Precise airflow and
special ventilation systems are required to remove paint fumes and
overspray exhaust into the air from paint spray booth ventilating
systems. Fans and blowers are used to remove toxic fumes, and provide a
safe working environment without disturbing the finishing process. CBC
Blower meets these requirements by offering a variety of fans and
blowers that are constructed with the high performance ratings at very
low noise and vibration levels.
Manufacturers of Canarm fans,
Leader fans, CFC cincinnati
blowers, Delhi ventilators, Plastec blowers, combustion process
pressure blowers, vaneaxial fans, tubeaxial blowers, oven circulating
fans, fan air kits, plug ventilators, New York Blower fans, ILG
ventilators, Madok coils, Sheldons Engineering fans, Chicago Blower
pressure blowers, dayton ventilators, Cincinnati Fan blowers, Grainger
fans and blowers, side channel regenrative blowwers, blow-off
ventilators, centrifugal fans, axial blowers, combustion ventilators,
delhi fans ventilators, FRP pressure blowers, high temprature
industrial and turbo fans and blowers ventilators;
high temperature pressure blowers and high temperature plug fans; oven
fan blowers; filtered air make-up fan blowers.
The fan chart is a table
presentation of fan performance. It is one of the most useful tools
available during the fan selection process. While multi-rating tables
are convenient (see page 12), performance curves offer additional
information such as - how much reserve pressure head exists between the
design pressure and the peak static pressure, the maximum power the fan
might draw, and the efficiency of operation.
Fan curves are based on laboratory test data and are sometimes referred
to as "test curves". A typical test curve will often define the
performance parameters for a specific design and size of fan, operating
at a given speed, moving a gas of a given density. Inspection of this
graph will show that it is actually composed of four separate curves:
• Static Pressure vs. Volume Curve: This plot is the one often referred
to as the "fan curve" or "characteristic curve" because it defines all
the possible pressure-volume combinations the fan is capable of
producing given stated conditions (i.e. rpm and gas density). Note that
this curve has two regions - one marked by dashed lines and the other
by a solid line. Fans must be selected so that the design point is
located on a solid portion of the curve, preferably in an area of high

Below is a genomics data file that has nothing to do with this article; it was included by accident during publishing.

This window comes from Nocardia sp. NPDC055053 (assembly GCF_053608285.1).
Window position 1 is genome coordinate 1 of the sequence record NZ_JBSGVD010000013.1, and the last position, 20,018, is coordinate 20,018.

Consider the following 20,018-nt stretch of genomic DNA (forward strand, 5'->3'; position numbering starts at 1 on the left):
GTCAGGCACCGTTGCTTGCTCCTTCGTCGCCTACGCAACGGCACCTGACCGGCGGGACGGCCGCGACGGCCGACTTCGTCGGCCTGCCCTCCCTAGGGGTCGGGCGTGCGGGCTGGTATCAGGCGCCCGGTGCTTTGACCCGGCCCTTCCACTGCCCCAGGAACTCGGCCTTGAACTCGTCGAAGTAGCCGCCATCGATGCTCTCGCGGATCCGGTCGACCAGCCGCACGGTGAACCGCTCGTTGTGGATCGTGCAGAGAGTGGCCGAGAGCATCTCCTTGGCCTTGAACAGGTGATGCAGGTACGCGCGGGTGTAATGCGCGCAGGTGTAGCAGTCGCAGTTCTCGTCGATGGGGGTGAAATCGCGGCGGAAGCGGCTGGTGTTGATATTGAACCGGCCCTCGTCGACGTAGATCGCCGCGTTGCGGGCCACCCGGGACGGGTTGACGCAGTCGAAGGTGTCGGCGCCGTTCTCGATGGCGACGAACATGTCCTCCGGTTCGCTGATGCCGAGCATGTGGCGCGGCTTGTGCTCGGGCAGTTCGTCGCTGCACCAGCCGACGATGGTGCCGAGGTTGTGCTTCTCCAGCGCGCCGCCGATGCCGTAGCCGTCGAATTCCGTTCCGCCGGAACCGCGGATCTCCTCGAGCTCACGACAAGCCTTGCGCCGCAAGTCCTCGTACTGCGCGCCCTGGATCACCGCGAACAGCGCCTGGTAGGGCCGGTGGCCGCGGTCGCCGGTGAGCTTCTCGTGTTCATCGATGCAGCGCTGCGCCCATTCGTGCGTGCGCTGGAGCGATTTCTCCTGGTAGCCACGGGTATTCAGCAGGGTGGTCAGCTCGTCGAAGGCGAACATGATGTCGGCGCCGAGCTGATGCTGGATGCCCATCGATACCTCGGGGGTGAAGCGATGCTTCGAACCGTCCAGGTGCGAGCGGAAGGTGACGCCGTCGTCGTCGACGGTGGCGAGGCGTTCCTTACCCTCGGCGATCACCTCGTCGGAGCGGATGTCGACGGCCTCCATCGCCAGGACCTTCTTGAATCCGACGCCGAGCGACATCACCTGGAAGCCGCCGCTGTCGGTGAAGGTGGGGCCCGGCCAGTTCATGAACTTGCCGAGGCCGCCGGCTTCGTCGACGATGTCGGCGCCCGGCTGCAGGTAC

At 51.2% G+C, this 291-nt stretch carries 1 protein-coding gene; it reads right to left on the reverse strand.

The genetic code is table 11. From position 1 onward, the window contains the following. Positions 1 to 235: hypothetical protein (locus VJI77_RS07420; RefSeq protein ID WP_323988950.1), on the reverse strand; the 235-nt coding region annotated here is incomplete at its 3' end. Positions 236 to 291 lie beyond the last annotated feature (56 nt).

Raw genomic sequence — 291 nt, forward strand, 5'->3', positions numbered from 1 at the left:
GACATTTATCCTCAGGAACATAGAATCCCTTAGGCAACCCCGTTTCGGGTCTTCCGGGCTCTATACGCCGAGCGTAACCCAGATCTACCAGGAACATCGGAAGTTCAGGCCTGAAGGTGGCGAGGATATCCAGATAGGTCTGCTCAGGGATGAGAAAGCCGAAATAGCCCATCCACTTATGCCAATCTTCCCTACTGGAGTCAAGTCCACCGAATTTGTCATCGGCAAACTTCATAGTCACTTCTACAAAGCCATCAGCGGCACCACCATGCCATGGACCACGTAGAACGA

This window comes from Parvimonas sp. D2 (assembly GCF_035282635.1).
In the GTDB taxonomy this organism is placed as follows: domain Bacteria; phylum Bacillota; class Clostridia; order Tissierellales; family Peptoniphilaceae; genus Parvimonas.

operating efficiency. Operation on the dashed portion of the curve
should be avoided as it is a zone of potentially unstable performance.
For this reason it is wise to allow some reserve between the peak
static pressure and the design pressure to compensate for a higher
resistance to flow than anticipated by the design calculation.
• Static Efficiency vs. Volume Curve: In most instances it is desirable
to have a fan perform as close to its peak efficiency as possible. The
static efficiency vs. volume curve illustrates the efficiency of fan
performance at a glance.
• Power vs. Volume Curve: This plot illustrates the power draw of the
fan for any point on the characteristic curve.
• System Curve: The system curve defines the volume flow rate versus
pressure characteristics of the system in which a fan will be
For most applications, the volume flow rate to pressure relationship is
governed by the following equation, often called the "duct law":
Once the system designer has determined the system pressure loss (P)
for one flow rate (CFM), it is very easy to calculate the corresponding
pressure loss for any other flow rate using this "law". The system
curve is not included on the performance curve when it is issued from
the fan manufacturer and its determination is left to the system
At this juncture it is prudent to reiterate that a fan running at a
particular speed can have an infinite number of operating points all
along its characteristic curve. The fan will interact with the system
to produce an operating point at the intersection of the system curve
and the fan curve. Note that it is the system in which the fan is
installed that will determine the operating point on the fan curve.
Thus it is vitally important that the system designer accurately
determine the system losses in order to ensure that the actual air flow
rate is as close as possible to the design air flow rate.